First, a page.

Now is not the time to take sides, now is the time to come together, LSU students urged the Baton Rouge community on Wednesday at a daytime vigil on campus.
In the blistering summer heat, and with a month left before fall classes are set to start, more than a hundred people gathered under the oak trees by LSU Memorial Tower to acknowledge the shocking events of the past month that have cast a shadow over the city.
The event was co-organized by LSU Student Government, with student leaders acknowledging that much of the conflict in past weeks has been rooted in a racial divide and a lack of understanding about people who come from different backgrounds.
The theme of the event was unity and healing. In recent weeks Baton Rouge has been rocked by both the shooting death of Alton Sterling, a 37-year-old black man killed in a scuffle with police, and the more recent targeted killings of three Baton Rouge law enforcement officers by a Kansas City man who was apparently acting in retaliation.
"We're not here to pick a side," said Monturios Howard, an LSU senior. "We're here to create a sense of community."
Howard, a black student who told the audience he grew up in a poor home, shared the stage with LSU Student Government President Zack Faircloth, a white student. He said the two have come from different backgrounds and have often disagreed about things politically but felt the need to come together about what they agreed on.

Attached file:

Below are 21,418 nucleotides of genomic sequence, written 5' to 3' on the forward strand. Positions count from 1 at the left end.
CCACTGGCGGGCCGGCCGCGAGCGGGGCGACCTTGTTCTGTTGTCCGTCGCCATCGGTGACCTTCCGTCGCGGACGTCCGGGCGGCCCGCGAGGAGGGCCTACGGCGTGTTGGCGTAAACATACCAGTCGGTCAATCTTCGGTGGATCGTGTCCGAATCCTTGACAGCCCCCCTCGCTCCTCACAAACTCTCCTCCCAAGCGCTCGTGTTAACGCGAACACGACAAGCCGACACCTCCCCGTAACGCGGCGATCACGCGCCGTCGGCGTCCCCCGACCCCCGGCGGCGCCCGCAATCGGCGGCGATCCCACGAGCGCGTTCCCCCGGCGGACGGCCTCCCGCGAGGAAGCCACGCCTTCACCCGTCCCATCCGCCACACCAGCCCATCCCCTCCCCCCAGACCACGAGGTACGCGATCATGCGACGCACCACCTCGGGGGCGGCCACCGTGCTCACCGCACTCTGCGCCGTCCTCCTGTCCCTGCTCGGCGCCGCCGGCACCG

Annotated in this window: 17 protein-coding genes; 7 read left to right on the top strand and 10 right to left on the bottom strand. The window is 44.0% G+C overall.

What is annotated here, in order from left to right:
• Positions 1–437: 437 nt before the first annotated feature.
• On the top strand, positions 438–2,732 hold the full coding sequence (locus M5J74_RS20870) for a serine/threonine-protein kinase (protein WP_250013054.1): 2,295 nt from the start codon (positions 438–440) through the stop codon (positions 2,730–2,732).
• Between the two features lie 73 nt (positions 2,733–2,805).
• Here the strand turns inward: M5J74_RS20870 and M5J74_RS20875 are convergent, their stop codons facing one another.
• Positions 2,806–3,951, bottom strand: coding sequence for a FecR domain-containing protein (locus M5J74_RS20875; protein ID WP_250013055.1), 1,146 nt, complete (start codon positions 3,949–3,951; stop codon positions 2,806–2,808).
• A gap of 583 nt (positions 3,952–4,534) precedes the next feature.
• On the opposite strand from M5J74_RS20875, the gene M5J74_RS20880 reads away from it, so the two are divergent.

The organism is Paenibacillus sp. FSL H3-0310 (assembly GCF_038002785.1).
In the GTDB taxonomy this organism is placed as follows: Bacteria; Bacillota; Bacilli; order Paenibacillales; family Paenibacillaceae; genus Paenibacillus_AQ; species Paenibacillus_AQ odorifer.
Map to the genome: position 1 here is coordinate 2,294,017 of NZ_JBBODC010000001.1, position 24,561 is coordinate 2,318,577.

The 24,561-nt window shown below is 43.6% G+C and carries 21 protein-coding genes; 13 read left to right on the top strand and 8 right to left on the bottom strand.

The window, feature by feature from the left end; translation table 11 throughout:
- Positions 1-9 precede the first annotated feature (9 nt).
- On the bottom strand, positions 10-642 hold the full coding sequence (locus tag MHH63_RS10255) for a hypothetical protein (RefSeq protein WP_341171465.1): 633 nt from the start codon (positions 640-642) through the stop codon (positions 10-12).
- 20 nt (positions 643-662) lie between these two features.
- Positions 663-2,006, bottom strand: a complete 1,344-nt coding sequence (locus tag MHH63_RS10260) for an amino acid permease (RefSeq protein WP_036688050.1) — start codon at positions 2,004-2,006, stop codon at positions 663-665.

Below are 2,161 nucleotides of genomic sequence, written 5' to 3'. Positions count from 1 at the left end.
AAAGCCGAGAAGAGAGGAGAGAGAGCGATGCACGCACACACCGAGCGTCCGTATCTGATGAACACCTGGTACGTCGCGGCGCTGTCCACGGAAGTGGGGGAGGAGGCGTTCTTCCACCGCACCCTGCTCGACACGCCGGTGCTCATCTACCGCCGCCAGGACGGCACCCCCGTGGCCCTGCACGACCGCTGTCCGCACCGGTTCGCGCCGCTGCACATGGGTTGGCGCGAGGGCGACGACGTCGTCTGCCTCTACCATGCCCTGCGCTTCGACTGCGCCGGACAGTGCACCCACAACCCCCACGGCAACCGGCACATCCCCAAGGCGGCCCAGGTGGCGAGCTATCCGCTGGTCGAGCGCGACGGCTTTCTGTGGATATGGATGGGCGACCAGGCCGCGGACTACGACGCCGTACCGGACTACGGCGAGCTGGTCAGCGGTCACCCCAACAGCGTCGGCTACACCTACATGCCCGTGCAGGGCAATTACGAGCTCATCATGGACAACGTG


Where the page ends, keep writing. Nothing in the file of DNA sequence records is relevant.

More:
In his statements, Faircloth highlighted the heroism of the law enforcement leaders killed in action. He then encouraged LSU students to embrace the diversity of being on a large campus.
"We have a unique and fantastic opportunity to be exposed to others, those who don't look like us, those who don't act like us and those who don't necessarily think like us," he said. "The beauty of LSU is all of us are Tigers, we're a family."
Howard and Faircloth urged LSU students to take the time to talk to new people and bridge a racial divide by having conversations.
The Rev. Raymond Jetson, keynote speaker of the vigil, stressed that young people will ultimately be the ones to shape the community's future, framing the recent events as a watershed moment for the capitol city.
"Change, real change, social movements that have changed the landscape of this world have always been led by the young," he said. "So who among you will be the ones who gives pen to paper and explains challenges through the lens of your eyes? Who among you will write the lyrics? Who among you will impact the policy?"
Jetson, touching on the totality of both the Sterling and police shootings, said Baton Rouge can not heal without acknowledging the root of the problem.
"Healing requires that we first of all acknowledge there is a wound or an illness," he said. "Unless or until we are ready to acknowledge the illness, then what is the appropriate treatment? It begins with the recognition that something is fundamentally wrong."
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